This year we came across a couple of models made by OutdoorsRV Mfg, specifically the Wind River and Blackstone models. We saw a Wind River 240RKSW that we absolutely loved. Rear kitchen and 2 slides. IMO a lot of bang for the buck. The only thing I would change if I got this trailer would be to throw in a full-size queen rather than the short queen it comes with.

The Blackstone model is a step up. They also have a 24 footer, RK, 2 slides and a wardrobe slide. Already comes with a full queen.

You didn't say what your budget is but definitely give these a look if you can find a dealer in your area.

Good luck with the search.
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Old 04-15-2013, 06:11 PM   #20
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I saw 4kids floor plan with the opposing slids in the living area. The trailers with opposing slides are really nice. It really makes it a unit you can spend some time in when you get that all day rain.
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Old 04-16-2013, 09:54 PM   #21
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I saw 4kids floor plan with the opposing slids in the living area. The trailers with opposing slides are really nice. It really makes it a unit you can spend some time in when you get that all day rain.
Yep--it also provides a convenient place for a team of softball girls to chill between games and a not-too-comfy place for my four high school & college ages kids to sleep when they come along on a trip. Choosing not to get the bunkhouse was my subtle hint that I expect them to graduate and begin working to support themselves within the next few years.
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Old 04-17-2013, 12:22 AM   #22
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We owned two MH's and switched to TT's and we are now going to switch back to a MH. When we switched to TT's I was very unaware as to the poor quality that was involved with the TT's. Here's how I've explained it to others. A MH is built on a solid thick metal frame. A TT is built on a trampoline frame. You can't put enough jacks around the underneath frame to give you solid support. I have been very disappointed with Travel trailer quality. From the lack of self-adjusting brakes to no shock absorbers and drum instead of disc brakes to poor frame design and thickness. Everybody is entitled to their opinion and there are many who are very happy with their travel trailers but we are trading our 2013 unit in on a new better quality MH.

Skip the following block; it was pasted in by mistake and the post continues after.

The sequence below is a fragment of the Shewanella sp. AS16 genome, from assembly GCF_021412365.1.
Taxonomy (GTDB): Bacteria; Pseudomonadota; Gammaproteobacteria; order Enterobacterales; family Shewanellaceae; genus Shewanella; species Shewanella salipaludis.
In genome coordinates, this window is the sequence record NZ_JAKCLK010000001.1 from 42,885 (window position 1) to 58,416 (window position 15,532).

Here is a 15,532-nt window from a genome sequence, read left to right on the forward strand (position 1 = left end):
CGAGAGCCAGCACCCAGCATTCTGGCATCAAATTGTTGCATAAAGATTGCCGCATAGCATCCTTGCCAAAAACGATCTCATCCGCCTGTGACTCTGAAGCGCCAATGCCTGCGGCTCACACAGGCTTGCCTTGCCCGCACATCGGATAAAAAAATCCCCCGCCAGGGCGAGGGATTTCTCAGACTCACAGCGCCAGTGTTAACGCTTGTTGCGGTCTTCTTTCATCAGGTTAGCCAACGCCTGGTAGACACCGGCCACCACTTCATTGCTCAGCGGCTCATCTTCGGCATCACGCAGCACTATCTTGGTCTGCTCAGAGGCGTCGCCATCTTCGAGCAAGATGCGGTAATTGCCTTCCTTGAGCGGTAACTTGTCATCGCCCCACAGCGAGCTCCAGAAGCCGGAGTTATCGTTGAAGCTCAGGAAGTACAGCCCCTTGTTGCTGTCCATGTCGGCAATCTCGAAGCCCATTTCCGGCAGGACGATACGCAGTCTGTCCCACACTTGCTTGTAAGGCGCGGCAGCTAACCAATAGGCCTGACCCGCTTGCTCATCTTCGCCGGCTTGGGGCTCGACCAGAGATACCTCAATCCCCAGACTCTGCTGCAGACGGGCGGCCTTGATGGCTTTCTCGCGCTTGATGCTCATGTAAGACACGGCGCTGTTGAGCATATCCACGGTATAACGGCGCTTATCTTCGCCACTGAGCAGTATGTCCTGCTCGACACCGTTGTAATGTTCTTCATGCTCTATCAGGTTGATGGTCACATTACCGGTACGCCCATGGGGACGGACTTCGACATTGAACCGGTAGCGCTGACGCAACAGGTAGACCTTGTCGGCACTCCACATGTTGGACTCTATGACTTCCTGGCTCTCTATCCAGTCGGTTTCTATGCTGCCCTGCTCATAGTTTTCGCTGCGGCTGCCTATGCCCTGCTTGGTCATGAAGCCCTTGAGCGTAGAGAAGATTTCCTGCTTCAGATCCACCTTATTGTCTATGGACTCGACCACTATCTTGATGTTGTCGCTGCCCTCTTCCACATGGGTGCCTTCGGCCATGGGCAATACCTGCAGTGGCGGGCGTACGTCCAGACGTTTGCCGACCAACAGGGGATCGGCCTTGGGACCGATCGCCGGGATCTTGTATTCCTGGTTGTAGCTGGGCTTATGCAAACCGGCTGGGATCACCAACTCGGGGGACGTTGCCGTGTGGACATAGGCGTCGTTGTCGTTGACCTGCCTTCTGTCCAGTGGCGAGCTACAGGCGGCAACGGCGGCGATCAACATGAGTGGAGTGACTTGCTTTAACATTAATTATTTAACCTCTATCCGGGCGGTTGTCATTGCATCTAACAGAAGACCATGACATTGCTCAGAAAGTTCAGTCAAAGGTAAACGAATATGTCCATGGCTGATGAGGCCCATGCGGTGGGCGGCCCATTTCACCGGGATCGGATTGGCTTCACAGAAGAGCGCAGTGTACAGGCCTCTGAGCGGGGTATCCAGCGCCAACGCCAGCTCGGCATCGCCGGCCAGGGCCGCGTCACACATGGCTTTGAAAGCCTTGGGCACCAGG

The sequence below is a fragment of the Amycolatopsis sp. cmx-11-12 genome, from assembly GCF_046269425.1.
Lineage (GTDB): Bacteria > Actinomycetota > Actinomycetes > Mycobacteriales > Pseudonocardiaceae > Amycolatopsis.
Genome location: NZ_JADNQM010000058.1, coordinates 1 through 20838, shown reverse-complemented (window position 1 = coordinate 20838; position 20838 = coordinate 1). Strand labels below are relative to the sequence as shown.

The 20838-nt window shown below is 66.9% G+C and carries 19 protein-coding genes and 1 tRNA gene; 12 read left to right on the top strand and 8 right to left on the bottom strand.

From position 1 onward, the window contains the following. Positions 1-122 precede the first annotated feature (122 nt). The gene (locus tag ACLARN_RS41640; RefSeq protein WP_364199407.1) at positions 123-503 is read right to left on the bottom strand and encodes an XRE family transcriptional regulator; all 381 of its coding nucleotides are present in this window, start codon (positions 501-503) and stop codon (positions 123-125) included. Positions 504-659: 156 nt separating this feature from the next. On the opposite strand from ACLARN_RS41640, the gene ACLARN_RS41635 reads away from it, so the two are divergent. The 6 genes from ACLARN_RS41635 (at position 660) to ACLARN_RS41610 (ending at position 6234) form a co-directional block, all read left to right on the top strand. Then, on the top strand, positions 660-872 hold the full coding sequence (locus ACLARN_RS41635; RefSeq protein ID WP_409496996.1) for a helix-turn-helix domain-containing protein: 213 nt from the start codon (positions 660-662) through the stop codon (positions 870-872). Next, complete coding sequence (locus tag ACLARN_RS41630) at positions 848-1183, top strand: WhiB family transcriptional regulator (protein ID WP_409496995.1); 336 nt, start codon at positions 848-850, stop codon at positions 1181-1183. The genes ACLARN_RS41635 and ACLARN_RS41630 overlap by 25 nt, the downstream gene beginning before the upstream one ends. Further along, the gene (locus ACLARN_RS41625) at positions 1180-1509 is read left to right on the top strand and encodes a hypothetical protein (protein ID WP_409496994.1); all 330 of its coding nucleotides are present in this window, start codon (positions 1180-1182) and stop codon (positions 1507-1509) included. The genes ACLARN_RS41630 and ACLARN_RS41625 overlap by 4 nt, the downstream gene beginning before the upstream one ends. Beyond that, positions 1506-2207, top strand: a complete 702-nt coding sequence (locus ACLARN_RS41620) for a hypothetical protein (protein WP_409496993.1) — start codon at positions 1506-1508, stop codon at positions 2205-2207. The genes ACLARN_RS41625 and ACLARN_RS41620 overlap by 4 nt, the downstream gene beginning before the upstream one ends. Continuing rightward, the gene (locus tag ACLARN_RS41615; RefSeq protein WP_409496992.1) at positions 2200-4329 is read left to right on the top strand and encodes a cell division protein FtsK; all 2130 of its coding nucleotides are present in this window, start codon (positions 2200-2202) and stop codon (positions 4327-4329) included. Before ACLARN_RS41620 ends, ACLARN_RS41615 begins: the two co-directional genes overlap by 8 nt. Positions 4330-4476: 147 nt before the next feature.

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Old 04-22-2013, 08:04 PM   #23
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TT Thoughts

We have a Dutchmen Kodiak 242RESL. Love the floor plan and tow weight but are really disappointed with the build quality. Just months after taking possession I've already had to rebuild the bench seat holding the couch cushions and re-supported the bed (dealer is too far away to have them do it under warranty). Dutchmen uses 1 X 2's which is adequate but these 1 X 2's had huge knots in them and were only stapled together. I know my next trailer will be thoroughly researched before we buy again, if we buy again as there seems to be so much junk out there. My first 5'er lasted us 25 years and it's still on the road today.
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Old 04-22-2013, 10:19 PM   #24
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I don't believe you can make a sweeping generalization about TTs being inferior to motor homes. Many of us are trying to get the best bang for the buck and then we buy whatever brand has the Most Stuff. Some manufacturers use in house frames and tend to be heavier. Our Arctic Fox has shocks as well as a proprietary frame, but is often criticized for being overly heavy and not SUV towable (and more expensive). There are plenty of sturdy rigs out there, but as Ray and Dave Davies said, "Cheap is small and not too steep, But best of all cheap is cheap, Circumstance has forced my hand to be a cut price person in a low budget land"